The downside to being preserved for posterity

We have found only 17 mammoth specimens that are more than half complete with their soft parts preserved. All but one died a horrible death.

Scientific journal retracts 60 papers linked to sock-puppet peer review

This is just a crazy level of fraud. A Taiwanese computer scientist has been caught creating more than 100 fake email accounts that allowed him to "peer" review his own research.

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Five reasons to avoid a colon cleanse

What this boils down to: A colon cleanse doesn't do much to help you and it does harm the good bacteria that really help your intestines work properly.

How old is the oldest living person?

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Jeanne Calment, who died at 122, is the oldest person whose age has been verified. Turns out that's hard to do, but UCLA's Gerontology Research Group is on it.

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"The Mississippi Baby" wasn't cured of HIV after all

A child, treated for HIV infection at birth and reported as possibly being cured of the virus, is showing signs of infection at age 4.

Explosions at Mount St Helens — For science!

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Later this month, scientists will set explosive charges on Mount St Helens as part of an effort to study the seismic geology of the Pacific Northwest.

Deforestation leads to Ebola

Over the past few months, West Africa has been experiencing the biggest and most deadly Ebola outbreak on record and deforestation is a key part of why.

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Evolution in Lego

"Lego Evolution" (Thanks, Lux!)

Is sunscreen dangerous? An actual scientist weighs in

There's a viral news story going around that claims scientists have found that using sunscreen increases your risk of death. As a redhead, this is relevant to my interests. But it turns out that the paper being cited was vastly misconstrued and wasn't even about sunscreen at all.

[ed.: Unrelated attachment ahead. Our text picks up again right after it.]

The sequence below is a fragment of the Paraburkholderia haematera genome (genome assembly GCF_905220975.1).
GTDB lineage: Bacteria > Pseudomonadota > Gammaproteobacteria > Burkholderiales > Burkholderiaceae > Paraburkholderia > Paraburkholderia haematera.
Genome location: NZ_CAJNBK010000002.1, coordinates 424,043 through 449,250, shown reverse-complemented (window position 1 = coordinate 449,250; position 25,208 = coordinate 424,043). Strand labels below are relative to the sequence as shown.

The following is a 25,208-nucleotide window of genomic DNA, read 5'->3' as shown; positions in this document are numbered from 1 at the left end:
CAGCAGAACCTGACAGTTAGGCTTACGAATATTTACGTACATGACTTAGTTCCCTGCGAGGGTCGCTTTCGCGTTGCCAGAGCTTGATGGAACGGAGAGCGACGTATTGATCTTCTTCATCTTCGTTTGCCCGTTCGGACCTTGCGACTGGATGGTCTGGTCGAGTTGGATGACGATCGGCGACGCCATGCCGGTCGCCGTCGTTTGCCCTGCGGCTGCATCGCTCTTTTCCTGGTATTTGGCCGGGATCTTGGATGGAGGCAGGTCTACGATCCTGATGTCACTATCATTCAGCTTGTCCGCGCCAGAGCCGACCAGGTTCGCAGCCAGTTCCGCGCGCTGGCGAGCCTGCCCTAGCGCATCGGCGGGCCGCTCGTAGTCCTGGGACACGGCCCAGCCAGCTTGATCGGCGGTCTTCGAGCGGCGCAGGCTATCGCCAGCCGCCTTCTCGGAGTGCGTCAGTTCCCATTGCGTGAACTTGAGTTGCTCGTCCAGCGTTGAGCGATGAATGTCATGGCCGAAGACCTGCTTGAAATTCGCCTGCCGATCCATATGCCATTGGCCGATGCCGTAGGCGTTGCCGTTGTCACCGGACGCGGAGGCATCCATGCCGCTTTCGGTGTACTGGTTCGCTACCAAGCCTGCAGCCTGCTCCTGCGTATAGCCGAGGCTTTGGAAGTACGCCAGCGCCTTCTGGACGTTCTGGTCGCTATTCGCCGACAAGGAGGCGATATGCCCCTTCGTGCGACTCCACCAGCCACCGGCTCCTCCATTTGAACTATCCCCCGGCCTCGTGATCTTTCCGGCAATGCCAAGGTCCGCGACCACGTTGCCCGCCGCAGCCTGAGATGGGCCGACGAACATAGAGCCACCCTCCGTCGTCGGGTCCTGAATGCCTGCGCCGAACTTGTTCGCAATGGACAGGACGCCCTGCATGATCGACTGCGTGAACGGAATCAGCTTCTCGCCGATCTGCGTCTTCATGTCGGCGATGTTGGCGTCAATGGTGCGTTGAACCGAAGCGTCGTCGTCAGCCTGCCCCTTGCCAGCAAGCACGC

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Prescient Nature article on forgotten smallpox samples

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Yesterday, the CDC announced the discovery of several vials of smallpox virus, forgotten in a storage room since the 1950s. Back in April, Nature's Sara Reardon wrote about the risks (and benefits) of just this sort of thing.

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Phrenology bust modeled on a human death mask

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The Morbid Anatomy Museum recently acquired a 19th-century phrenological death mask. Liza Young, a museum studies student at St. John's University, tracked down its history.

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The woman with a nose on her back

There are some pretty freakish, but well-substantiated, reports this week that demonstrate just how much we still have to learn about stem cells and how they work (and don't work).

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Very old erotic graffiti found in Greece

Photograph: Helena Smith


Photograph: Helena Smith

Now we know that Nikasitimos banged Timion (in the past continuous tense, implying a long stamina) on what is now a remote stone outcrop on the Agean island of Astypalaia, approximately 2,500 years ago.

Animation about ant colonies

Stanford biologist Deborah M. Gordon's animated explanation of an ant colony, "one of the most complex social organizations in the animal kingdom."

How Komodo Dragons hunt

Komodo Dragons are venomous. All they need to kill prey much larger than themselves is a single bite.